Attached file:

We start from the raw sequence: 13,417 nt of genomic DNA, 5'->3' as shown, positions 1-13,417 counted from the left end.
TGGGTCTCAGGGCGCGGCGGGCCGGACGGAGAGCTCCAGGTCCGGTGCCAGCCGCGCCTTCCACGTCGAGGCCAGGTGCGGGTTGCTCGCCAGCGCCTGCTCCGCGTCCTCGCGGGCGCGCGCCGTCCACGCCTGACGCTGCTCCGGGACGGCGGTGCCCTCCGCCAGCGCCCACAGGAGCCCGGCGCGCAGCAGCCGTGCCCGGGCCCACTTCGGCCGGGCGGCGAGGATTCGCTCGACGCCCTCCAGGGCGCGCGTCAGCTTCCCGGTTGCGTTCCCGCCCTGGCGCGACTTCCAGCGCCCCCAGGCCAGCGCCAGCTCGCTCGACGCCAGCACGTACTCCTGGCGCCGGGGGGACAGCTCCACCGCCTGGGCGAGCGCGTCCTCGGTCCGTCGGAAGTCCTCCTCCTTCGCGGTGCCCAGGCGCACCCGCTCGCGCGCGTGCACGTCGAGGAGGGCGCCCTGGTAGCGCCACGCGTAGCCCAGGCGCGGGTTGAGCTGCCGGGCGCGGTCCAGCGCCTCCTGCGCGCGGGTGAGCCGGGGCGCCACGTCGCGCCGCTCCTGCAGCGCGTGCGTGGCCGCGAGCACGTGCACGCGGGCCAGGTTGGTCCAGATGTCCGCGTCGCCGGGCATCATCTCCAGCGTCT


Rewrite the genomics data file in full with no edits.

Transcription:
We start from the raw sequence: 13,417 nt of genomic DNA, 5'->3' as shown, positions 1-13,417 counted from the left end.
TGGGTCTCAGGGCGCGGCGGGCCGGACGGAGAGCTCCAGGTCCGGTGCCAGCCGCGCCTTCCACGTCGAGGCCAGGTGCGGGTTGCTCGCCAGCGCCTGCTCCGCGTCCTCGCGGGCGCGCGCCGTCCACGCCTGACGCTGCTCCGGGACGGCGGTGCCCTCCGCCAGCGCCCACAGGAGCCCGGCGCGCAGCAGCCGTGCCCGGGCCCACTTCGGCCGGGCGGCGAGGATTCGCTCGACGCCCTCCAGGGCGCGCGTCAGCTTCCCGGTTGCGTTCCCGCCCTGGCGCGACTTCCAGCGCCCCCAGGCCAGCGCCAGCTCGCTCGACGCCAGCACGTACTCCTGGCGCCGGGGGGACAGCTCCACCGCCTGGGCGAGCGCGTCCTCGGTCCGTCGGAAGTCCTCCTCCTTCGCGGTGCCCAGGCGCACCCGCTCGCGCGCGTGCACGTCGAGGAGGGCGCCCTGGTAGCGCCACGCGTAGCCCAGGCGCGGGTTGAGCTGCCGGGCGCGGTCCAGCGCCTCCTGCGCGCGGGTGAGCCGGGGCGCCACGTCGCGCCGCTCCTGCAGCGCGTGCGTGGCCGCGAGCACGTGCACGCGGGCCAGGTTGGTCCAGATGTCCGCGTCGCCGGGCATCATCTCCAGCGTCT